Skip to Main Content
It looks like you're using Internet Explorer 11 or older. This website works best with modern browsers such as the latest versions of Chrome, Firefox, Safari, and Edge. If you continue with this browser, you may see unexpected results.

United Nations Research Guide: IGOs and NGOs

A brief guide to research on the United Nations, foreign countries, IGOs, and NGOs

Brookings Institute

Loading ...

WorldBank Podcasts

Loading ...

Foreign Policy in Focus

Loading ...

Recommended resources

Yearbook of International Organizations
Call number: 341.1058 Y39 (Level 2, 1999-present are housed on the Q Oversized shelves)


Intergovernmental Organizations (IGOs)

"The term intergovernmental organization (IGO) refers to an entity created by treaty, involving two or more nations, to work in good faith, on issues of common interest. In the absence of a treaty an IGO does not exist in the legal sense. For example, the G8 is a group of eight nations that have annual economic and political summits. IGOs that are formed by treaties are more advantageous than a mere grouping of nations because they are subject to international law and have the ability to enter into enforceable agreements among themselves or with states."  -Harvard Law School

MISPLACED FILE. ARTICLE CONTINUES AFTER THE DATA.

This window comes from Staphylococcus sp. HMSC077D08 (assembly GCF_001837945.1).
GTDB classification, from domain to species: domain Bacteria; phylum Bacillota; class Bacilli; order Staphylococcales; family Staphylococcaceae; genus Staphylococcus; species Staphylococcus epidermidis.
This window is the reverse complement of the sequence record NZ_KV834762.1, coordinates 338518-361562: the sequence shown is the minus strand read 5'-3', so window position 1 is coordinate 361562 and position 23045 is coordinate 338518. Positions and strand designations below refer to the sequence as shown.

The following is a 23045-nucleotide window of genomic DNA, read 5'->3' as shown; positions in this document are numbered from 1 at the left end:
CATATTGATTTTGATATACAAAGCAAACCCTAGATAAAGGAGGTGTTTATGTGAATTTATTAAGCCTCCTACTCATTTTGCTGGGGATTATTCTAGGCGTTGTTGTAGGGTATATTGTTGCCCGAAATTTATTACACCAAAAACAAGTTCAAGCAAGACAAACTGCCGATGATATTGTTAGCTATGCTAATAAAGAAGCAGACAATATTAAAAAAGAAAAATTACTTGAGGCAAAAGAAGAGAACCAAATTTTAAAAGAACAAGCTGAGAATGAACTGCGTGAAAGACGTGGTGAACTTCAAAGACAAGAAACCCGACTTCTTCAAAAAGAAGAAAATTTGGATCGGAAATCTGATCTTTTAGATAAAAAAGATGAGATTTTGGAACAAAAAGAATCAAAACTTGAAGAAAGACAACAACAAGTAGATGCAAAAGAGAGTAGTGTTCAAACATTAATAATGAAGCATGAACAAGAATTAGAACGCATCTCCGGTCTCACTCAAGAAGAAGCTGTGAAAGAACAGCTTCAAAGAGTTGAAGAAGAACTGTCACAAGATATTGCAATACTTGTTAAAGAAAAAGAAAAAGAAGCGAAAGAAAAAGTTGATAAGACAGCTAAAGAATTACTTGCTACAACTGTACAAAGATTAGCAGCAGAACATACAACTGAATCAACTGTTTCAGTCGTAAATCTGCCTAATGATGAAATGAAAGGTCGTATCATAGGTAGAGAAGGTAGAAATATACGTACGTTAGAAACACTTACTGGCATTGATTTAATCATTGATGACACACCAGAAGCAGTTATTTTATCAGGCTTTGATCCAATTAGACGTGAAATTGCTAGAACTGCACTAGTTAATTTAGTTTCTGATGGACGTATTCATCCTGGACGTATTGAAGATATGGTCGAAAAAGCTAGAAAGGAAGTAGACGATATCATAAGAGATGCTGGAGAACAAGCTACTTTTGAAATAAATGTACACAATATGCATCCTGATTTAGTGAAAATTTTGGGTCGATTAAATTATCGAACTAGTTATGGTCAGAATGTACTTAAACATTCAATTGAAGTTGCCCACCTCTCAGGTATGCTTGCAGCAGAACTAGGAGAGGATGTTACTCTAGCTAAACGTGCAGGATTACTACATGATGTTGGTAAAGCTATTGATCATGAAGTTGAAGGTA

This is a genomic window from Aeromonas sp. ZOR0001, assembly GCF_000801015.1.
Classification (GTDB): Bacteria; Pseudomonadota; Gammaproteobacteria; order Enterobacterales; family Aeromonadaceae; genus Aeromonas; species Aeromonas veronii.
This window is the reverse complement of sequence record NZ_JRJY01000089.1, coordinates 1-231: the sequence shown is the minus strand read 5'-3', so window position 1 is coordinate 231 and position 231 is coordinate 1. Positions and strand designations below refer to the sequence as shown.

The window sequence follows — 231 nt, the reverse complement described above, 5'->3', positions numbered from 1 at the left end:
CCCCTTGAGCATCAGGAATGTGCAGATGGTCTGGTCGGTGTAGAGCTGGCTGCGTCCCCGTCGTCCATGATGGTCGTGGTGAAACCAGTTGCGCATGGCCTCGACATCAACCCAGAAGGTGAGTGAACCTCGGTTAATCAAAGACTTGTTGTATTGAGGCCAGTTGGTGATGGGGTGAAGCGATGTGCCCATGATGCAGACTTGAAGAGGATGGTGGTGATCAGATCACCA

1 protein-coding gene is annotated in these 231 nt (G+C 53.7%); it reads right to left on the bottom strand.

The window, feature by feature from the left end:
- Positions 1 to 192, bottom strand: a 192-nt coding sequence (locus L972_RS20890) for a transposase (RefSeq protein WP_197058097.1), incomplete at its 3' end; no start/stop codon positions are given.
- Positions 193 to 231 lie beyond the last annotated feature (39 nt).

Nongovernmental Organization (NGO), 

A voluntary group of individuals or organizations, usually not affiliated with any government, that is formed to provide services or to advocate a public policy. Although some NGOs are for-profit corporations, the vast majority are nonprofit organizations. Some NGOs, particularly those based in authoritarian countries, may be created or controlled by governments. By most definitions, political parties and criminal or violent guerrilla organizations are not considered NGOs. The issues addressed by NGOs run the gamut of human concerns (e.g., human rights, environmental protection, disaster relief, and development assistance), and the scope of their activities may be local, national, or international.- Encyclopedia Britannica